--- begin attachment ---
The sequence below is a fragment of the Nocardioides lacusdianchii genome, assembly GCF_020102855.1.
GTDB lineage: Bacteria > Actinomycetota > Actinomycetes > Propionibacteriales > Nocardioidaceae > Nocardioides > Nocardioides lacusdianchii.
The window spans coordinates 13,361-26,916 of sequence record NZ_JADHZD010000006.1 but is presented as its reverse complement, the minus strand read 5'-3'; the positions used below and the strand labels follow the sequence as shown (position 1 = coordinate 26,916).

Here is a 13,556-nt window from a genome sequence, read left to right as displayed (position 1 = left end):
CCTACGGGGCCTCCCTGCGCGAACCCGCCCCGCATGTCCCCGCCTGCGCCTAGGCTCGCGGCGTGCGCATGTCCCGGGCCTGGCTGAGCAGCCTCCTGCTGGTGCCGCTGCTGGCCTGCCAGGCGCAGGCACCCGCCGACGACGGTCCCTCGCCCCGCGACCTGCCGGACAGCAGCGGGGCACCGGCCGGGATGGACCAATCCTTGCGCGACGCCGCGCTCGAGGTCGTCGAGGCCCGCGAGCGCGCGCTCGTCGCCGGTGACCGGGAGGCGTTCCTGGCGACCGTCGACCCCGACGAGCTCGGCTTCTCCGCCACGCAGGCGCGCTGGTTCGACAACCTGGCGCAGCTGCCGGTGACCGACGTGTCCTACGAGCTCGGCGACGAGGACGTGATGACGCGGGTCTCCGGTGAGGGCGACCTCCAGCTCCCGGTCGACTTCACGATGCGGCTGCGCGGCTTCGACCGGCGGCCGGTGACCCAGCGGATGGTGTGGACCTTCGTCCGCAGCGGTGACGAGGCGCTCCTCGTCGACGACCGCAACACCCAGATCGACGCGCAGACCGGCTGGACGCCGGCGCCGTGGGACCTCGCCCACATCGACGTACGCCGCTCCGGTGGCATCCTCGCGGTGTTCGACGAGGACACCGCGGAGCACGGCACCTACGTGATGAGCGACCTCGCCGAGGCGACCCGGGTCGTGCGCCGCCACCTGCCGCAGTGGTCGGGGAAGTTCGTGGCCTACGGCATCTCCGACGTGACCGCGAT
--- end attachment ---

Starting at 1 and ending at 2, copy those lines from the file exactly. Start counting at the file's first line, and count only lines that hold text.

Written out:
The sequence below is a fragment of the Nocardioides lacusdianchii genome, assembly GCF_020102855.1.
GTDB lineage: Bacteria > Actinomycetota > Actinomycetes > Propionibacteriales > Nocardioidaceae > Nocardioides > Nocardioides lacusdianchii.